UPDATE 10/13/16 More information that has come in on this story “One of the witnesses who posted video on Facebook Live said the two men in the pickup had been “stalking the protest” at the original site where the activists had gathered two blocks away. “They drove by once as we were walking toward the arch, yelling obscenities,” said Taylor Wayman, 27, who said he was not an official member of the sponsoring groups but decided to attend the rally. “I heard the driver ask one of the protesters, ‘Do you want me to kill your homies?’ and that really set everybody off,” Wayman told AP on Tuesday. See the video below.
10/13/16 UPDATED VIDEO showing the protesters harassing the driver.
RENO, Nev. (KOLO) — UPDATE 10/12/2016:
Reno Police Chief Jason Soto addressed the Reno City Council October 12, 2016 . He said an affidavit is being prepared on possible charges related to the incident with a truck driver and protesters in downtown Reno on Columbus Day. Soto didn’t say, however, against whom the charges would be filed. The affidavit will be given to the Washoe County District Attorney’s Office. As of this time, there have been no arrests.If anyone has any information, including photos and videos, it is extremely important to contact the Reno Police Department at 775-334-2115, or Secret Witness at 775-322-4900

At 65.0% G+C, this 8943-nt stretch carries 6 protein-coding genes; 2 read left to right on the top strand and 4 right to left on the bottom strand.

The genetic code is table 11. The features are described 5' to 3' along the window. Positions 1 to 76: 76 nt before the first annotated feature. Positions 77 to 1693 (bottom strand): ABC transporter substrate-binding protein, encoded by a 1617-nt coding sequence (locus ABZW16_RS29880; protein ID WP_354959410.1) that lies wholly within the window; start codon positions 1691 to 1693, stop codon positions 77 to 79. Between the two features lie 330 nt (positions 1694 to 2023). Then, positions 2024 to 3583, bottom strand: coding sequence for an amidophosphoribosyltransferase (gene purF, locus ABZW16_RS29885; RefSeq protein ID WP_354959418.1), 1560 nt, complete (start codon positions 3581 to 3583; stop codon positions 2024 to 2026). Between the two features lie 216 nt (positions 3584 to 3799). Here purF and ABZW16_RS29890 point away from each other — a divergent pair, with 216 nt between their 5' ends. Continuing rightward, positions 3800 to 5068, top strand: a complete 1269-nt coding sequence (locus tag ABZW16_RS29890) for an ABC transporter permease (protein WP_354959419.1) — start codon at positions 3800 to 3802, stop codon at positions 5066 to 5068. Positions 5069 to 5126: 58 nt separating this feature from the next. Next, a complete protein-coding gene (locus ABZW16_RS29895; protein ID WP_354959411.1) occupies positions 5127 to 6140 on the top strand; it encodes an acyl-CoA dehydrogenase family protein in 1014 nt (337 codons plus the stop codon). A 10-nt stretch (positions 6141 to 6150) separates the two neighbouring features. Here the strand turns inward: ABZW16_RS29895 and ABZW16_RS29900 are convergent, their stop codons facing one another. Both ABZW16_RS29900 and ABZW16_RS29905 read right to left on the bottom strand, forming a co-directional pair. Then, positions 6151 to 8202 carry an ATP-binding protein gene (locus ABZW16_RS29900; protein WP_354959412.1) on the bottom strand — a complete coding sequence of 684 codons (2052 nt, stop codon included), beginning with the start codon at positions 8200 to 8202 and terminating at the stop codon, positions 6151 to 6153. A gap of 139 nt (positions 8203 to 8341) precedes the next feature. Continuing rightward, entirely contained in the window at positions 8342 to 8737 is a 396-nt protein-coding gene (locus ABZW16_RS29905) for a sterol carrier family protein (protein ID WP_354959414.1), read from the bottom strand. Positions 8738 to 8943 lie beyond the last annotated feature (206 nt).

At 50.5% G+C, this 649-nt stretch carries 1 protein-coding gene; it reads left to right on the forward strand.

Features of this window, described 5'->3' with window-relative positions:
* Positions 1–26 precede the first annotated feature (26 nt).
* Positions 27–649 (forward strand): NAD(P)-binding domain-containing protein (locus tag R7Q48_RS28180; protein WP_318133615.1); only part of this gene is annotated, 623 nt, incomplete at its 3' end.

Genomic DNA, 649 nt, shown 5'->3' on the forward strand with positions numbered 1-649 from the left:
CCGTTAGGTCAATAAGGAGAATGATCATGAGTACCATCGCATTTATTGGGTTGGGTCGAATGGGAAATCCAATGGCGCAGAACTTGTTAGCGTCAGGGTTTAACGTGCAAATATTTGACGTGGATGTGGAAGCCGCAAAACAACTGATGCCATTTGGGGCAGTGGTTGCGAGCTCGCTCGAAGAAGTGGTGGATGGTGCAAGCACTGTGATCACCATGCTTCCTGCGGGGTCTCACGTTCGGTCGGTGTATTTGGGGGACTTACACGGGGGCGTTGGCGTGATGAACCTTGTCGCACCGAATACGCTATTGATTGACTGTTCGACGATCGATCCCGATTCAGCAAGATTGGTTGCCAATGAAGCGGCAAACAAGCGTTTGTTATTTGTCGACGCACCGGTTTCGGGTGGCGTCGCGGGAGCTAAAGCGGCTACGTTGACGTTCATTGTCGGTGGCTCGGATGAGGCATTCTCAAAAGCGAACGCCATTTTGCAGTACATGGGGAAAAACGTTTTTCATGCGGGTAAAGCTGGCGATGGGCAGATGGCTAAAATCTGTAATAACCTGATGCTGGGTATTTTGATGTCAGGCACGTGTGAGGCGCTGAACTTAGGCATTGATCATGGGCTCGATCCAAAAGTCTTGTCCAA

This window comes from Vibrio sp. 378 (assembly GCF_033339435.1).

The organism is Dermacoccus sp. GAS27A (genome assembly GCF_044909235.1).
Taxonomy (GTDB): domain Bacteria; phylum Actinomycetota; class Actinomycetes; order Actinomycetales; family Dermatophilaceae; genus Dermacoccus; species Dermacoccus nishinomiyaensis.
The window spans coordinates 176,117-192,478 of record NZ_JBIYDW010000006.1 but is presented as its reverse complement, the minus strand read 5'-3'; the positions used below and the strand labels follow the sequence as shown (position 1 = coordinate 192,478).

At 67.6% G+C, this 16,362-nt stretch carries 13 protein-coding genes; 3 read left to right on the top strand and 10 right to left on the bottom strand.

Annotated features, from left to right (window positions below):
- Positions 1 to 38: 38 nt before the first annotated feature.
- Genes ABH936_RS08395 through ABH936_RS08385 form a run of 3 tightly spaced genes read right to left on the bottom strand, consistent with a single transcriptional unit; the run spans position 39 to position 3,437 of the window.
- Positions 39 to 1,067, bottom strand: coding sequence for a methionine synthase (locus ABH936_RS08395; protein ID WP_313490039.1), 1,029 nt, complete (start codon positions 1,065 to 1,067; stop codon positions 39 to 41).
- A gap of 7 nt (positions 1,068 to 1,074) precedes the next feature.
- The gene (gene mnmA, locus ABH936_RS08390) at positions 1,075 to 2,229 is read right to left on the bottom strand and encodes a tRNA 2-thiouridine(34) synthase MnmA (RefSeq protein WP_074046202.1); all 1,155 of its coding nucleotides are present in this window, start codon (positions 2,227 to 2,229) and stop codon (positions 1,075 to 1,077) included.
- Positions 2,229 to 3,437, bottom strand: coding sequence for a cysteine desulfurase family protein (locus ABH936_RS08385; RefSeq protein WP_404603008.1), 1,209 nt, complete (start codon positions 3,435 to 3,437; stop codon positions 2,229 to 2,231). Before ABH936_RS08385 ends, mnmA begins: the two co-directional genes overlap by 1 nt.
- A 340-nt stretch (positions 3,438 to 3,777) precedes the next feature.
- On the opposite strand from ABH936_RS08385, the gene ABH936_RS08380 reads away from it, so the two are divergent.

“At least four people were hurt by a pickup and one woman was hospitalized during a protest in downtown Reno. The incident occurred at around 6:41 p.m. Monday under the Reno Arch on Virginia Street where a group of around 40 protesters gathered, a news release sent early Tuesday morning from the Reno Police Department said. The protesters were part of a group protesting the observance of Columbus Day, Quanah Brightman, executive director of United Native Americans Inc., said after the protest. Protesters were also speaking out against the controversial Dakota Access Pipeline in North Dakota.”
With that being said, as videos of the Columbus day assault continue to circulate social media we are observing even more anger as to who was wrong , who should have been arrested, and questions as to the legalities of the protesters in the streets that day in Reno. Questions that impact racial discrimination as a whole. What if the driver was black? Or what if it were reversed and white people were protesting in the streets and a Native American was driving the truck.
Watch the video, as there are clips of the event, and it appears to be the driver of white truck who provokes the protesters. Take notice of the woman who is holding a small child. As she approaches the white truck, asking for them to “go around”, the protesters. The driver, who has been identified as an 18 year old male, shouts out obscenities in retaliation, and continues to rev up his engine and continuously honk is horn, which is inappropriate to say the least. The driver is obviously angered by the small crowd in the street. A few moments later, he puts petal to the metal and drives straight into the crowd injuring 5 people. I agree with Dennis Banks that the driver should have been arrested at that point, regardless of protesters being in the streets legally or not. It is obvious in the footage that the driver was the provocateur.